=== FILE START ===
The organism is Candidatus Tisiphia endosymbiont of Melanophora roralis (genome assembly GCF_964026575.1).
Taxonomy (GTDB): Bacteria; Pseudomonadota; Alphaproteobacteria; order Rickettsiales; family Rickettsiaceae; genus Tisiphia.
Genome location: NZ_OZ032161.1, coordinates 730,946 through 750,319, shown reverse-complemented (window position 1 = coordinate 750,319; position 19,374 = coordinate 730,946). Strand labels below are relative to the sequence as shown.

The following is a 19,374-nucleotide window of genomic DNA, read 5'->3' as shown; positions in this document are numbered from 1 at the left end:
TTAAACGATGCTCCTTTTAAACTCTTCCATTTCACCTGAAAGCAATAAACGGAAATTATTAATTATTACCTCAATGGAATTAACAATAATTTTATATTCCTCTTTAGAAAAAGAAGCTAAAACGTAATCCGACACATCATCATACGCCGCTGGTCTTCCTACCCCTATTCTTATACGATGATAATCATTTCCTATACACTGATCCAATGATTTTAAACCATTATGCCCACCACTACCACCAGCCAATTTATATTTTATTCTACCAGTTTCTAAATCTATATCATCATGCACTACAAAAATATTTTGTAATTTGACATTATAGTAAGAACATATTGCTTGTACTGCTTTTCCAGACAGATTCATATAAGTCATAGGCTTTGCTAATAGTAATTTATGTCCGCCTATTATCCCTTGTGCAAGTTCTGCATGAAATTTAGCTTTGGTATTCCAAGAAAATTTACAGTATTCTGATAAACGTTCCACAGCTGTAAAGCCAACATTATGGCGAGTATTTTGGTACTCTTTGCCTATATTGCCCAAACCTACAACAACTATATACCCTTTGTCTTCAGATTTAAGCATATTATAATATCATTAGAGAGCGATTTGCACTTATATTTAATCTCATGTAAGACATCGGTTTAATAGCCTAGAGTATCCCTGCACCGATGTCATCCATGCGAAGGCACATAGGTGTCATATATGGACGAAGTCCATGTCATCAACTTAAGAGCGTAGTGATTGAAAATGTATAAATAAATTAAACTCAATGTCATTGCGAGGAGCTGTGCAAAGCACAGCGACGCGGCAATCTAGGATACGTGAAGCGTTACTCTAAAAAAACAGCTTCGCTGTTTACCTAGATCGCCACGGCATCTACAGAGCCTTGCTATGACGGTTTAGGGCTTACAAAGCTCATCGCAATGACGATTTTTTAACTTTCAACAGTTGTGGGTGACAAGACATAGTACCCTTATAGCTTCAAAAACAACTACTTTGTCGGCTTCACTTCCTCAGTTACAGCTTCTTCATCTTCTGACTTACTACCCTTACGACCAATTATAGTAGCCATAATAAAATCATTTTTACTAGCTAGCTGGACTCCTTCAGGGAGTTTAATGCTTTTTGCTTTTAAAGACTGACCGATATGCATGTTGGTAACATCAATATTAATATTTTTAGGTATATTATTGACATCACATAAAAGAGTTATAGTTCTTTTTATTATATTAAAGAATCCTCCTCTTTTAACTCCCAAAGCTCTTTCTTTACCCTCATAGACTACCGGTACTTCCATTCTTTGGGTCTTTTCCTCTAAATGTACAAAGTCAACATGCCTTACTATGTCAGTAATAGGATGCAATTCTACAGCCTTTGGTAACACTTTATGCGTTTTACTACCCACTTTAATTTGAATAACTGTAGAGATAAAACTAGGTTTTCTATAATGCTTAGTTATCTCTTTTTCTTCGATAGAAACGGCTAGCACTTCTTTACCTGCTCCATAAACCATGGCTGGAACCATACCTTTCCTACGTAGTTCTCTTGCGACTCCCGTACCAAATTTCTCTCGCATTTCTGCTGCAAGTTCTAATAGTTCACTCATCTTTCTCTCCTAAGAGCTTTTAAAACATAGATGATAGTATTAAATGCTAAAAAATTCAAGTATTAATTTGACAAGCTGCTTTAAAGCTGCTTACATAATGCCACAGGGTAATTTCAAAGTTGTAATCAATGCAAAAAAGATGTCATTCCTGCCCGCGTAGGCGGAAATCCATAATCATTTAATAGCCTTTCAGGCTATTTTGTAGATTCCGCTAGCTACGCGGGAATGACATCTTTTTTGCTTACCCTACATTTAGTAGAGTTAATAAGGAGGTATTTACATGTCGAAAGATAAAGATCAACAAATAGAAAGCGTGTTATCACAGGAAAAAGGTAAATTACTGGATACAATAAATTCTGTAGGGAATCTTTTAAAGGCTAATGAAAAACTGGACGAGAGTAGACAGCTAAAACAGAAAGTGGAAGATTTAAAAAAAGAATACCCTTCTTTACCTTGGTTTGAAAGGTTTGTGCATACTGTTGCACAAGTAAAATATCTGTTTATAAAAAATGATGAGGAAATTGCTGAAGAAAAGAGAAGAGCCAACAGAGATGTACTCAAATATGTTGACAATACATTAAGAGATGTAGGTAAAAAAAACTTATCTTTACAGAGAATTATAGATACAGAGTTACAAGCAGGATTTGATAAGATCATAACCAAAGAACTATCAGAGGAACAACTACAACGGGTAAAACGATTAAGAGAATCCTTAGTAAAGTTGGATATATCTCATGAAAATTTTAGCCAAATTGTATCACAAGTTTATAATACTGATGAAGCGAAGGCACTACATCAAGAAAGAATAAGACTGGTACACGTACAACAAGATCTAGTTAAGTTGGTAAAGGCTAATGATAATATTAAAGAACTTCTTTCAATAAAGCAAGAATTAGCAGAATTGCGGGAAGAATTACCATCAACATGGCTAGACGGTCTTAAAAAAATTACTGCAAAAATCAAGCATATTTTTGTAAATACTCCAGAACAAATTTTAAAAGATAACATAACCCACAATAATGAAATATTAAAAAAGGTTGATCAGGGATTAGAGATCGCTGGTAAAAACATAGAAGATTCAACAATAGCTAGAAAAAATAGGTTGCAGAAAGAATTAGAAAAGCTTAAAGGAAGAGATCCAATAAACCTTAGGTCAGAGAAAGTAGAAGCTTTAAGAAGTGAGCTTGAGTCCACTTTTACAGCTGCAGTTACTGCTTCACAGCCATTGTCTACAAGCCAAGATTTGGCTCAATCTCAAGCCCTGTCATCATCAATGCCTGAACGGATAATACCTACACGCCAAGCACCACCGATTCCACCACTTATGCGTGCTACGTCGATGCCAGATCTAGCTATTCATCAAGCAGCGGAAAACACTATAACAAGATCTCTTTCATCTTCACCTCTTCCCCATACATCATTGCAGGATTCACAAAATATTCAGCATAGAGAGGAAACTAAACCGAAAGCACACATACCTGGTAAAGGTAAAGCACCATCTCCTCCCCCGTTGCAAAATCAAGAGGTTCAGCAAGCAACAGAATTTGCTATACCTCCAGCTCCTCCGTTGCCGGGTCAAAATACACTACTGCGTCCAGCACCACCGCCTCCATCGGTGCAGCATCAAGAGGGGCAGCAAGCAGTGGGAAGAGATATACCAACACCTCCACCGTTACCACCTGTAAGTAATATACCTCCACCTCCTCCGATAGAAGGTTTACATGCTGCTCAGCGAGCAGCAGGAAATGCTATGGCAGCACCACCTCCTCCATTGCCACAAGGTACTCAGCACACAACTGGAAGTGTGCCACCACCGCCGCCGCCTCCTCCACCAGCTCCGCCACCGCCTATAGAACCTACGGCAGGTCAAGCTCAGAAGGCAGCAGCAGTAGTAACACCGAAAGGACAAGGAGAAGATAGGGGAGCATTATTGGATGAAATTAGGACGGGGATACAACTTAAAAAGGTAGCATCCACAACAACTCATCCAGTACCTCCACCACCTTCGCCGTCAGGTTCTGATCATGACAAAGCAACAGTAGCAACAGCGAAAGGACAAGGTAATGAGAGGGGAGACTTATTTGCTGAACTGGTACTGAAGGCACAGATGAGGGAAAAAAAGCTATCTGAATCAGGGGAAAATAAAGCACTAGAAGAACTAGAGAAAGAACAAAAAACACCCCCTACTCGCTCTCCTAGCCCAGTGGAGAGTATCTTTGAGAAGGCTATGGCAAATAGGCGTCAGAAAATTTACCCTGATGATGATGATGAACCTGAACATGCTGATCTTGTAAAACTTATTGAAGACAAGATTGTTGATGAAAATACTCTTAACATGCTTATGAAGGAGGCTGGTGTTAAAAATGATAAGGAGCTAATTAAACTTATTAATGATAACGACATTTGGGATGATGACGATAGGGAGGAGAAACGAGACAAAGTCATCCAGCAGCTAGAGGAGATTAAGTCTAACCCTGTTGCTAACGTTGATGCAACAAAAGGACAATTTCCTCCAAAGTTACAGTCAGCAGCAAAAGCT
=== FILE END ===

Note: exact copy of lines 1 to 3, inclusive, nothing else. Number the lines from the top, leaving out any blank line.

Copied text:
The organism is Candidatus Tisiphia endosymbiont of Melanophora roralis (genome assembly GCF_964026575.1).
Taxonomy (GTDB): Bacteria; Pseudomonadota; Alphaproteobacteria; order Rickettsiales; family Rickettsiaceae; genus Tisiphia.
Genome location: NZ_OZ032161.1, coordinates 730,946 through 750,319, shown reverse-complemented (window position 1 = coordinate 750,319; position 19,374 = coordinate 730,946). Strand labels below are relative to the sequence as shown.